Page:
(Image source: Wikipedia)

It is interesting that Parashurama, who was a devotee of Chandika lived in Pothigai hills too, which I have explained in this answer: Shanmugam P’s answer to What is Tripura Rahasya?. Parashurama is also believed to have constructed the temple in Sabarimala. It is interesting to note that Parshurama is connected to both Chandika (which is a form of Avalokiteshvara in Buddhism) and Sabari Mala. This also gives strength to the theory that Sabari Mala has got something to do with Avalokiteshvara.

The consecration of Avalokiteshvara as Dharma sastha must have happened during the time when Mahayana Buddhism and Hindu sects existed in harmony. Just like there are ignorant people now who fight over petty issues, there must have been people who fought over such differences back then. The myths were created to pacify them.

Pothigai hills are called as Mount Potala in Buddhism. People who wanted to go to pilgrimage to Sabarimala had to go through Pothigai hills since there is a ghat there. The same ghat has been used by the buses now to go to Sabarimala. In Buddhist literature, Pothigai hills and Sabarimala are collectively called as Mount Potala.

Pilgrimage to Potala began in about the 1th century CE although records are very scant. Both of the great Tamil Buddhist epics, the Maṇimegala and the Cilappatikanam mention pilgrims going to Mount Potala. The Mahāyānist poet and philosopher Candragomin went there by ship and is said to have spent his last years on the mountain. He wrote his most famous work, the Śisyaleaka, while there and gave it to some merchants to pass to his disciples in northern India. When the Chinese pilgrim Hiuen Tsiang was in Nalanda in the 7th century he met a brahmin who had made a vow to worship a statue of Avalokiteśvara which was on the top of Potala, a vow he had been able to fulfill. This statue was believed to be the bodhisattva’s exact likeness. Later, Hiuen Tsiang travelled through south India and although he was unable to visit Potala himself he left this description of it based on what others had told him. “To the east of the Malaya Mountains is Mount Potala. The passes on the mountain are very dangerous, its sides are precipitous and its valleys rugged. On the top of the mountain is a lake, its waters as clear as a mirror. From a grotto preceeds a great river which encircles the mountain twenty times as it flows down to the southern sea. By the side of the lake is a rock palace of the gods. Here Avalokiteśhvara in coming and going takes his abode. Those who strongly desire to see him disregarding their lives and fording the streams, climb the mountain forgetful of its difficulties and dangers. Of those who make the attempt there are very few who reach the summit. But even if those who dwell below the mountain earnestly prey to behold the bodhisattva, he appears to them sometimes as Isvara, sometimes in the form of a yogi, and addresses them with benevolent words and then they obtain their wishes according to their desires.” This description is clearly a blend of fact and fiction, something about Potala that increased as time went by. Gradually the sacred mountain came to be seen as a kind of magical fairy land, a paradise where rare medical herbs and exquisite flowers grew, where mythological animals frolicked and where those blessed enough to be reborn in Avalokiteśhvara’s presence abided in bliss.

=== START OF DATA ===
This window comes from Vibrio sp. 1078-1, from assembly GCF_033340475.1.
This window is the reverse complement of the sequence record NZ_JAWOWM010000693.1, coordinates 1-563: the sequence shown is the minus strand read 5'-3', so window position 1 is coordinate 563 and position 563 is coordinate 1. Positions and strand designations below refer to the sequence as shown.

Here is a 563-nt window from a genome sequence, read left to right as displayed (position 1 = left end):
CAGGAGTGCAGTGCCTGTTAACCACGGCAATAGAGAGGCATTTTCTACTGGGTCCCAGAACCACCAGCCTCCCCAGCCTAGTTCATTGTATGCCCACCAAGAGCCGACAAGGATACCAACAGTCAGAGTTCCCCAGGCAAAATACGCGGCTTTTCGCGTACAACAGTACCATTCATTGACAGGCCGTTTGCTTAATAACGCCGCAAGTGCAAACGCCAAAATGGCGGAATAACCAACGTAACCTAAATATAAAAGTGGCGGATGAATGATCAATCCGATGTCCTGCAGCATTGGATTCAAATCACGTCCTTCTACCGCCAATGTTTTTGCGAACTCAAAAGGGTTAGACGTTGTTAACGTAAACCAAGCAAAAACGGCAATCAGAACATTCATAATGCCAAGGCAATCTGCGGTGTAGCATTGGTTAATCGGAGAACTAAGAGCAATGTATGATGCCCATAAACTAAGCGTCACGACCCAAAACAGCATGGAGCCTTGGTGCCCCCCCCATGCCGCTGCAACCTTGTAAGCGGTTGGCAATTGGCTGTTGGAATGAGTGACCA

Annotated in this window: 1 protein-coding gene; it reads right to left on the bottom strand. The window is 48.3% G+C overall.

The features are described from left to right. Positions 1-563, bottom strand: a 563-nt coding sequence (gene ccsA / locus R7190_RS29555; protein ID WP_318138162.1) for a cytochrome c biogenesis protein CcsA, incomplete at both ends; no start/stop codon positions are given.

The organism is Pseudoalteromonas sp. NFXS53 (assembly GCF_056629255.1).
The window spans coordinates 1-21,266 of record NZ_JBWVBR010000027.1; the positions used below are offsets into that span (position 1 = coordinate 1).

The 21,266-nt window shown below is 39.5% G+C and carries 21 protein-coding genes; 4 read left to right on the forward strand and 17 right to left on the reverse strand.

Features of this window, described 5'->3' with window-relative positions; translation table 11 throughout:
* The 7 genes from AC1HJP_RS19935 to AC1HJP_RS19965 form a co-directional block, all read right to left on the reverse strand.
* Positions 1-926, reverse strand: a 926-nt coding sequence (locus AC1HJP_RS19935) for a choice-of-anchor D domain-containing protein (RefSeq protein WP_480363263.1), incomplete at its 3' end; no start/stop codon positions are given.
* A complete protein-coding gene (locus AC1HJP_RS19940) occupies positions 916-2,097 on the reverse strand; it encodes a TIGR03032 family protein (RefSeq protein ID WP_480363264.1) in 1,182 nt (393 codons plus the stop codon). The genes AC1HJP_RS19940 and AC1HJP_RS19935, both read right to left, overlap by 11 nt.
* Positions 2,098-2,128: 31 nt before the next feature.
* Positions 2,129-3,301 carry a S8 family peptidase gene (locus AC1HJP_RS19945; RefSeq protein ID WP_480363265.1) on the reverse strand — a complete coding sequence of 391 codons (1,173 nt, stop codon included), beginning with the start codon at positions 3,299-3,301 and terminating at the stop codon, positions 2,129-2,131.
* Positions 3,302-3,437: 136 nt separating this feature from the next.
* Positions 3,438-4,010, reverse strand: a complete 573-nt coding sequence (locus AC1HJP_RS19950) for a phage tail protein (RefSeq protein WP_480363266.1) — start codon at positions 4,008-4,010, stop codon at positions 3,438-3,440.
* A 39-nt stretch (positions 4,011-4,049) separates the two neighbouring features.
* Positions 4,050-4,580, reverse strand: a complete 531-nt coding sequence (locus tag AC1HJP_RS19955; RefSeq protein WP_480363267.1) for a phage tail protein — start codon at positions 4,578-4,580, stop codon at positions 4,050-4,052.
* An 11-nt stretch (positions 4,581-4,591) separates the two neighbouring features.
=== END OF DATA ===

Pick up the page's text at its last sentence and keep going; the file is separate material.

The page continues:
So, what happened when Manikanda lived? Manikandan rediscovered a path to Sabari Mala and also went and meditated in the manimandapam. It is only after Manikandan, the pilgrimage to Sabarimala became easier! All devotees today (who go to Sabarimala by following a proper procedure including wearing mala and practicing austerities for a mandala) are going through the same path that Manikandan once rediscovered and went through! Manikandan himself was a devotee of Avalokiteshvara who attained Moksha.

But the issue that has happened today has actually led to something good. It has given reasons for people to explore the real concept behind Sabarimala pilgrimage. It has reminded us about the importance of Sabarimala.

So, should women between the age 10–50 allowed inside the shrine of Sabarimala? We need to ask women what they want to do and we have two options to choose from:

  1. Since Sabarimala pilgrimage is an unique Sadhana for men that requires staying away from women and since women do not need such Sadhana, the correct reasons should be properly explained in court instead of stating rubbish reasons like ‘It will spoil the Brahmacharya of Ayyappa’. This may cause the court to revise its judgement.